What is the origin of Staphylococcus aureus in the early postoperative sinonasal cavity?

Joshua Jervis-Bardy, Andrew Foreman, Samuel Boase, Rowan Valentine, Peter-John Wormald
International Forum of Allergy & Rhinology 2011, 1 (4): 308-12

BACKGROUND: Despite increasing evidence of a role for Staphylococcus aureus (S. aureus) biofilms in chronic rhinosinusitis (CRS), the origin of this organism in the postsurgical sinonasal cavity had been unclear. Recently, we suggested that the increased culture rate of S. aureus following endoscopic sinus surgery (ESS) may be related to biofilm activity. This study, therefore, was designed to evaluate the origin of early postoperative sinonasal S. aureus and assess the early postoperative outcomes in patients culture-positive for this organism.

METHODS: Twenty-nine patients undergoing ESS for medically-recalcitrant CRS were prospectively enrolled. A comprehensive intraoperative S. aureus screening protocol was followed for all patients (including swabs for culture and tissue for fluorescence in situ hybridization [FISH] S. aureus biofilm analysis); early postoperative management included endoscopically-guided swabs for culture in all patients.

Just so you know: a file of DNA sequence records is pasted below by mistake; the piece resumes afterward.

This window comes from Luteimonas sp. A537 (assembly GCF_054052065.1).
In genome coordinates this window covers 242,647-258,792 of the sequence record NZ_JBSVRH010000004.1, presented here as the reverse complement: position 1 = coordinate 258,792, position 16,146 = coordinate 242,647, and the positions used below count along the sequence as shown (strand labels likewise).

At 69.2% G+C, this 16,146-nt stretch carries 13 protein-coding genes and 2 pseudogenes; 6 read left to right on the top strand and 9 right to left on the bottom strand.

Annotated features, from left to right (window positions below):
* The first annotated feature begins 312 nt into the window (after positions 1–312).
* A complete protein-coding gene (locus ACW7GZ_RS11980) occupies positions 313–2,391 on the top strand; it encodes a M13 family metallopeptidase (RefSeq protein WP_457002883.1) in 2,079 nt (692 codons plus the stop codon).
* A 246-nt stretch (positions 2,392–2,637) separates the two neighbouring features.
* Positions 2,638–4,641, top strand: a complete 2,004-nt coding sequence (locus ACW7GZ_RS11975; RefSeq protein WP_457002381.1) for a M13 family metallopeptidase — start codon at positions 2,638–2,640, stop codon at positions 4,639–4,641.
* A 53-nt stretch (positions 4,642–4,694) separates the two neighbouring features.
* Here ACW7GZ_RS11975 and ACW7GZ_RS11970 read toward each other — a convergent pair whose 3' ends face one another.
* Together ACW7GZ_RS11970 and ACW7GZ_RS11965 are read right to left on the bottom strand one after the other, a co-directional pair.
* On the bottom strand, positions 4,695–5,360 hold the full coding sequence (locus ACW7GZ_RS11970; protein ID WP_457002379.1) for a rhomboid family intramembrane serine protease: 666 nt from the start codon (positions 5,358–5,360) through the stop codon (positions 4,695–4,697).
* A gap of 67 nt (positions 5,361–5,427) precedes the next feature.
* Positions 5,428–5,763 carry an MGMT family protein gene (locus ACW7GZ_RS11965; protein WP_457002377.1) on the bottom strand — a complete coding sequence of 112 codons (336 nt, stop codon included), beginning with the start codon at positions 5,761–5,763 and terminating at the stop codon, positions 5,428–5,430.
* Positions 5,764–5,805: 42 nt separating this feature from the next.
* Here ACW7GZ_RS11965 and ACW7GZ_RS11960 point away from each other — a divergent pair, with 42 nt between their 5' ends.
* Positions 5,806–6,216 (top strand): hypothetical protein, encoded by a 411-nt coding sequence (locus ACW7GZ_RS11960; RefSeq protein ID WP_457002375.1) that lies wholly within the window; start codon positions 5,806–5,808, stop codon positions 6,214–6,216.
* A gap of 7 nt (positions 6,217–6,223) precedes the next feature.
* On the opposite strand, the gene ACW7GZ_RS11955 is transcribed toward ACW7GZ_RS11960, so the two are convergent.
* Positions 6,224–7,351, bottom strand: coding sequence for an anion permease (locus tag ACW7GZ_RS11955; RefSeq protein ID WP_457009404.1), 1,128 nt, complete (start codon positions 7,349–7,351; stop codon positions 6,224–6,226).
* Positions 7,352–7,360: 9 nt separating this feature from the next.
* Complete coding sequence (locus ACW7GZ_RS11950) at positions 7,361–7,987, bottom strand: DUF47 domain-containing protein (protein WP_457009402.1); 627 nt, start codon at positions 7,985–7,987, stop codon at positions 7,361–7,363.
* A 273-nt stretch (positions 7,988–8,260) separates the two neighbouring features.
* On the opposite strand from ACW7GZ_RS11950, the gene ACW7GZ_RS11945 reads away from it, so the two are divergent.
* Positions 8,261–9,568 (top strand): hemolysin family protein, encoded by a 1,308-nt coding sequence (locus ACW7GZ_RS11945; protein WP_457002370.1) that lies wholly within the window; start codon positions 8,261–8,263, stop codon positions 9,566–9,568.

RESULTS: Twenty of 29 (69.0%) patients cultured S. aureus postoperatively, of which 17 of 20 (85.0%) were screen-positive at surgery. Seven of 11 (63.6%) intraoperatively biofilm-positive but culture-negative patients progressed to culture S. aureus post-ESS. S. aureus culture was associated with selected poorer early post-ESS outcomes.

CONCLUSION: S. aureus persists in the sinonasal cavity despite ESS. The postoperative culture of sinonasal S. aureus in patients previously biofilm-positive but culture-negative may reflect the dynamic ability of S. aureus to adapt to the surgically-altered microenvironment with subsequent biofilm dispersal and release of planktonic clones.

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